Ever since the first season of the Pro Kabaddi League, back in 2014, organisers have been working on ways to keep the audience hooked, and coming back for more. The concept itself, of a rustic sport evolving into glitzy pulsating entertainment, had struck a chord. So much so that the second season — often considered the true test of any marquee event’s success — turned to be an edition even more popular than the first.
Yet in that perennial search for the right formula — just like the Indian Premier League (IPL) had found its own format — PKL has been undergoing constant change. For the fifth season, the tournament expanded, both in terms of participating teams and duration. The original eight franchises were accompanied by the addition of four new teams — Gujarat Fortunegiants, Tamil Thalaivas, UP Yoddha and Haryana Steelers.
More crucial though has been the tournament’s transformation from being a six-week marvel — packed with high-caliber entertainment — to a gruelling 13-week slugfest. For all the intentions of creating a product that remains in a prime-time broadcast for a long period of time, the three-month league only ended up diluting the excitement.
A longer PKL means a better payday for the players and the fact that they get to stay in the limelight for more time. But there is a flipside to it since it’s such a physical sport.
Most of the players are not used to a non-stop three-month league. The cracks had begun to show early on as big-name players began reeling under the physical pressure. The harsh nature of the game — a full-blooded contact sport with crunching tackles and quick-witted evasive maneuvers — needs to be considered.
Recovery between matches had been a pressing issue from the first season itself, particularly for a host team in the caravan system the league follows. Earlier, the home team would play four matches on consecutive days. Now each franchise has to play six matches over seven days.
U Mumba in particular, a team that had reached the final of the first three editions and were champions of the second season, struggled as key defenders, Joginder Narwal and D Suresh Kumar, were forced out of the tournament early and the squad had to make use of several inexperienced players to make the team. The anarchy in the ranks was apparent and the team struggled to weave even two wins in a row. Even Jaipur Pink Panthers’ most expensive buys — Manjeet Chhillar and Selvamani K — were sidelined for a chunk of the event with injuries.
Though each team was allowed a larger roster, a maximum of 25 players, a great number of fringe players were being pushed into the limelight prematurely. There were a few youngsters, namely Sachin Tanwar and Vishal Bhardwaj — who left a mark on the game, but most were left finding their feet, their mistakes amplified on multiple cameras.
While raiders are lone rangers, defenders usually rely on team work, and the defensive lapses through the season were alarming. It became especially apparent during do-or-die raids, where the onus is on the raider to tag. But a number of times defenders would charge at them mindlessly, giving away crucial points.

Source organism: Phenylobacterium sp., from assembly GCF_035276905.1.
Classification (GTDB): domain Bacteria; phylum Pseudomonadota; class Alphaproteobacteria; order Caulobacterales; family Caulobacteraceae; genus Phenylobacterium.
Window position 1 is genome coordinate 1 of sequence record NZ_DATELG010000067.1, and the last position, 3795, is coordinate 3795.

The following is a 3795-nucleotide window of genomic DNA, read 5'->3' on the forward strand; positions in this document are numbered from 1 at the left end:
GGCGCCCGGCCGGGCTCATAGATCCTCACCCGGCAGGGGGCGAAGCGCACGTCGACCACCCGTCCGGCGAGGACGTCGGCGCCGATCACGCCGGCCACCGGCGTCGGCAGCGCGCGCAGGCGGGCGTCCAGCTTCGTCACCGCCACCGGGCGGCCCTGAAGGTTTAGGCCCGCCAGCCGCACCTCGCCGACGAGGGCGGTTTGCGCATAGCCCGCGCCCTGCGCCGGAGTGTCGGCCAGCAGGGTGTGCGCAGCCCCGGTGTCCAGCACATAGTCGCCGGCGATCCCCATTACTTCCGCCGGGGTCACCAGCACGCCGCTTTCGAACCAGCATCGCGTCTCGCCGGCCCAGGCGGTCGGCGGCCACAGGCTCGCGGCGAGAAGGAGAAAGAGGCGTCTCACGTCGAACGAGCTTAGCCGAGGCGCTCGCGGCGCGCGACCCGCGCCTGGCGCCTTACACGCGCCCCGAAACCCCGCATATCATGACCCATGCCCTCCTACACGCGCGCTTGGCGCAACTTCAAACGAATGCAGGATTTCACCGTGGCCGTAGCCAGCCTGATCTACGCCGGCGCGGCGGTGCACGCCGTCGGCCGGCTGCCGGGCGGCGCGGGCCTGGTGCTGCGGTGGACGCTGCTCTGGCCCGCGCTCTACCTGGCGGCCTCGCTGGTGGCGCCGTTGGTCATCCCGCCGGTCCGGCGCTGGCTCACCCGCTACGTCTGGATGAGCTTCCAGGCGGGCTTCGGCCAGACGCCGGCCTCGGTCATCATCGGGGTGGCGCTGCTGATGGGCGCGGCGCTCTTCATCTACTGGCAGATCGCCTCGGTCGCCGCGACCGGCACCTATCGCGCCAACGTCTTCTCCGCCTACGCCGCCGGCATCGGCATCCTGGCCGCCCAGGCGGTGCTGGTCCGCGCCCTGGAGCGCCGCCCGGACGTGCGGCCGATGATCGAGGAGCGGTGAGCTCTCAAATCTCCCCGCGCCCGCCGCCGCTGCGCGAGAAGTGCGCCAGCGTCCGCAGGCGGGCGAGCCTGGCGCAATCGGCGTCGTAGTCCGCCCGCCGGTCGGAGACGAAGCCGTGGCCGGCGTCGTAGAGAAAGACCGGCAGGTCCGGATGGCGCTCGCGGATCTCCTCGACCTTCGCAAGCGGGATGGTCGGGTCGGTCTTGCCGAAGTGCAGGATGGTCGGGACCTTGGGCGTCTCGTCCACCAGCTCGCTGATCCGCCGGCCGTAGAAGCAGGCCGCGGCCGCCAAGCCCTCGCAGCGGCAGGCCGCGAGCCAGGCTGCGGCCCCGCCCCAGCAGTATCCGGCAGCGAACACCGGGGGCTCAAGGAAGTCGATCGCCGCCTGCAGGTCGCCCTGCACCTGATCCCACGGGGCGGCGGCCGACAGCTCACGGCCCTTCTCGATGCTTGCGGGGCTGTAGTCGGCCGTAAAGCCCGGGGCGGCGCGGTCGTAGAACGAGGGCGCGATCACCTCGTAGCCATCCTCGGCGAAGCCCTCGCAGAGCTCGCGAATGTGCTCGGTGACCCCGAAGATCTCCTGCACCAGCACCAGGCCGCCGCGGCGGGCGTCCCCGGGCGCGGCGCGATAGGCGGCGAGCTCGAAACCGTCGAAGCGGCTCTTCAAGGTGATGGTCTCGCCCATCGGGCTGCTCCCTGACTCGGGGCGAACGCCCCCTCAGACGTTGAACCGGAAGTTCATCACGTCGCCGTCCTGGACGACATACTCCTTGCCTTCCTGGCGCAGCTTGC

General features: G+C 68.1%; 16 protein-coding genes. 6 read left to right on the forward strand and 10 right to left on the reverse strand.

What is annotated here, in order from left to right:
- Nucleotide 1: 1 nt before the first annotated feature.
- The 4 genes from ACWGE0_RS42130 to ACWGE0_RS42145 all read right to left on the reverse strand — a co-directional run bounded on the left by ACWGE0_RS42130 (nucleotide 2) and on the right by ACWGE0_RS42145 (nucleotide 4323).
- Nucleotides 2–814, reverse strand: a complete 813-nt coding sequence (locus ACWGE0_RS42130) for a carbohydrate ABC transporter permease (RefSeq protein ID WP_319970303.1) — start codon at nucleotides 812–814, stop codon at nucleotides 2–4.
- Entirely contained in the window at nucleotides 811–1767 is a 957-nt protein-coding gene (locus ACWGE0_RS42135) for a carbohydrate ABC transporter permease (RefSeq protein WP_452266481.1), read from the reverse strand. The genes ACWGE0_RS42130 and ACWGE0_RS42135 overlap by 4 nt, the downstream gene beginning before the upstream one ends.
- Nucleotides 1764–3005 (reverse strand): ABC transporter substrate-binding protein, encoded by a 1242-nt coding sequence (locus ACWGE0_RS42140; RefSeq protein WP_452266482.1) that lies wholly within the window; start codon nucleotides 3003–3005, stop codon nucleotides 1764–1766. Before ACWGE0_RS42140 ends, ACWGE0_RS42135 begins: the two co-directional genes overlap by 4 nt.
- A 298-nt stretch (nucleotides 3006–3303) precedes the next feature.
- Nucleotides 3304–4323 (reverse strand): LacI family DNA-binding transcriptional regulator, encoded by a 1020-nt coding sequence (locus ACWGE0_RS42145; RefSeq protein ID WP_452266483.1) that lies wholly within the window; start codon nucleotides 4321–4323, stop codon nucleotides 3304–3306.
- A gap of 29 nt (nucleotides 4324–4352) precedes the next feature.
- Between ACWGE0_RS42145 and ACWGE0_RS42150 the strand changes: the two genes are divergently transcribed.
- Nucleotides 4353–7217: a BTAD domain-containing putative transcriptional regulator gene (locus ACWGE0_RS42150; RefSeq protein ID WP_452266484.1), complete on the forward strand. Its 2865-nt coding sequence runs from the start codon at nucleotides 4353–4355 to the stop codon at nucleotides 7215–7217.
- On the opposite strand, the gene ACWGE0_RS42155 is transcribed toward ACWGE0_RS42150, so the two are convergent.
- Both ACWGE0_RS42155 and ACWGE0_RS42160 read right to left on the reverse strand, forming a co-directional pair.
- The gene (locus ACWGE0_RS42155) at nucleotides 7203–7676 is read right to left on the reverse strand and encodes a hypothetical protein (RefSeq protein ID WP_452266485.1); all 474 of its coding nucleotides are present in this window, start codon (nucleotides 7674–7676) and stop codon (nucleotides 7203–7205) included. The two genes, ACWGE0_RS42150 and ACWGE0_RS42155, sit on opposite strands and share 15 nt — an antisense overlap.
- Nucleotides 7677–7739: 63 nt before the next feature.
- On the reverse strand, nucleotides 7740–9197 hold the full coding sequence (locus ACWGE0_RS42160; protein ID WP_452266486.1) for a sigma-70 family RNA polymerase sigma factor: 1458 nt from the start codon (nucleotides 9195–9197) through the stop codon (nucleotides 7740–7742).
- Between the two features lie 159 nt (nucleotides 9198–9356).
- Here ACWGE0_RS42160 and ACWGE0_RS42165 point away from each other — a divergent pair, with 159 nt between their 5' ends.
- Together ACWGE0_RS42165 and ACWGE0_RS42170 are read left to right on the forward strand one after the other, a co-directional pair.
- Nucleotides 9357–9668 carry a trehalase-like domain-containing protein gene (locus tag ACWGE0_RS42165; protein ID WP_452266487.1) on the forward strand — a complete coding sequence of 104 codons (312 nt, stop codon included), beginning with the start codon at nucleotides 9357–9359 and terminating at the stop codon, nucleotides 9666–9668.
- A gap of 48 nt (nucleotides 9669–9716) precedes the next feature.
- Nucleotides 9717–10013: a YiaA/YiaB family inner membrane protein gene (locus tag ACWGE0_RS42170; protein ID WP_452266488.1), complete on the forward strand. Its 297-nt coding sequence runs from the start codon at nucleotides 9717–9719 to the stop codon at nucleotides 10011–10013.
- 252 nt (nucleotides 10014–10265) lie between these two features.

So weak was the defensive performance by teams that a raiding record that had been set in season two had been broken three times. Kashiling Adake, then a star player for Dabang Delhi had scored 24 points in a match to set the record. In this season, UP Yoddha’s Rishank Devadiga took the tally to 28, before Rohit Kumar set it at 32. Pardeep eventually took it up to 34 during the second eliminator against Haryana Steelers.
Losing finalists Gujarat Fortunegiants in turn, were the only team to have taken up a strong defensive structure. Yet that too was based more on the skill and camaraderie of Iranian defenders Abozar Mighani and Fazel Atrachali. The pair alone notched 122 successful tackles, just over half of the 242 their team had amassed in total.
The auction conducted before the season reshuffled the pack, and the big-name players were scattered and the talent was spread out thin. India, as seen in the past PKL editions and last year’s Kabaddi World Cup, has a wealth of talent but not all of them seemed ready for the big-show business. Cricket is by far the sport where the country’s reserves run deepest. And even the IPL, which also has marquee foreign names, has not extended beyond the eight teams.
There is still uncertainty over how frequently the player auctions will happen. The constant reshuffling has meant that teams have not been able to form a core group — for this season teams were allowed to retain only one player. It has kept the owners from investing to build an ‘icon’ player, the face of the franchise, or create player and team rivalries. Of the bunch of marquee players from the first season only U Mumba’s Anup Kumar has not hopped teams.
Early on, the TRPs claimed to have overtaken those of cricket. Audience fatigue is a very real danger in most sports, even more so now given the number of games and channels jostling for attention. Three months at a stretch, six days of the week would seem excessive for most sports.
With the League doing so well in such a short time, there is an obvious effort to cash in on the popularity. But the organisers’ relentless experimentation, which peaked at the confusing six-team qualifier/eliminator play-offs, means neither fans nor franchises have been able to settle into a groove. More so, by stretching it to a three-month League, they run the risk of diluting the intensity, and in turn, dulling a sport that had begun with great promise.